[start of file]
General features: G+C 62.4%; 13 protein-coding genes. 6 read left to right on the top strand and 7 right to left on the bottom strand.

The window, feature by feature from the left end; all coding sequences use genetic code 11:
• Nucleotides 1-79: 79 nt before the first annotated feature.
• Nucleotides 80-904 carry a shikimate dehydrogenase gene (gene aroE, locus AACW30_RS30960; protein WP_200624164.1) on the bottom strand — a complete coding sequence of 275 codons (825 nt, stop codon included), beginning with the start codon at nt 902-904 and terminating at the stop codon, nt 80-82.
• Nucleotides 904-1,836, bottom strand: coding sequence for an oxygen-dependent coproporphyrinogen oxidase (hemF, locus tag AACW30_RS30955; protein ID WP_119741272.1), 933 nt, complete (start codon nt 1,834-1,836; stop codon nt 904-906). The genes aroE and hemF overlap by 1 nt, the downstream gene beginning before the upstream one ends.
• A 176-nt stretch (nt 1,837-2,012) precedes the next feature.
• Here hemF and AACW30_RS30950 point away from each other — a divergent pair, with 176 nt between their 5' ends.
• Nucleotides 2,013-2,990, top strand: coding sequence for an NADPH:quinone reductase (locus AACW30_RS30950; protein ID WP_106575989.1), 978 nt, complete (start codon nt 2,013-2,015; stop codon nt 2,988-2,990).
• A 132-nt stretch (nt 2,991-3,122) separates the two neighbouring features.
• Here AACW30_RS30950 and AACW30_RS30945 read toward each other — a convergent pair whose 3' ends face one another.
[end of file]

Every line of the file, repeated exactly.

General features: G+C 62.4%; 13 protein-coding genes. 6 read left to right on the top strand and 7 right to left on the bottom strand.

The window, feature by feature from the left end; all coding sequences use genetic code 11:
• Nucleotides 1-79: 79 nt before the first annotated feature.
• Nucleotides 80-904 carry a shikimate dehydrogenase gene (gene aroE, locus AACW30_RS30960; protein WP_200624164.1) on the bottom strand — a complete coding sequence of 275 codons (825 nt, stop codon included), beginning with the start codon at nt 902-904 and terminating at the stop codon, nt 80-82.
• Nucleotides 904-1,836, bottom strand: coding sequence for an oxygen-dependent coproporphyrinogen oxidase (hemF, locus tag AACW30_RS30955; protein ID WP_119741272.1), 933 nt, complete (start codon nt 1,834-1,836; stop codon nt 904-906). The genes aroE and hemF overlap by 1 nt, the downstream gene beginning before the upstream one ends.
• A 176-nt stretch (nt 1,837-2,012) precedes the next feature.
• Here hemF and AACW30_RS30950 point away from each other — a divergent pair, with 176 nt between their 5' ends.
• Nucleotides 2,013-2,990, top strand: coding sequence for an NADPH:quinone reductase (locus AACW30_RS30950; protein ID WP_106575989.1), 978 nt, complete (start codon nt 2,013-2,015; stop codon nt 2,988-2,990).
• A 132-nt stretch (nt 2,991-3,122) separates the two neighbouring features.
• Here AACW30_RS30950 and AACW30_RS30945 read toward each other — a convergent pair whose 3' ends face one another.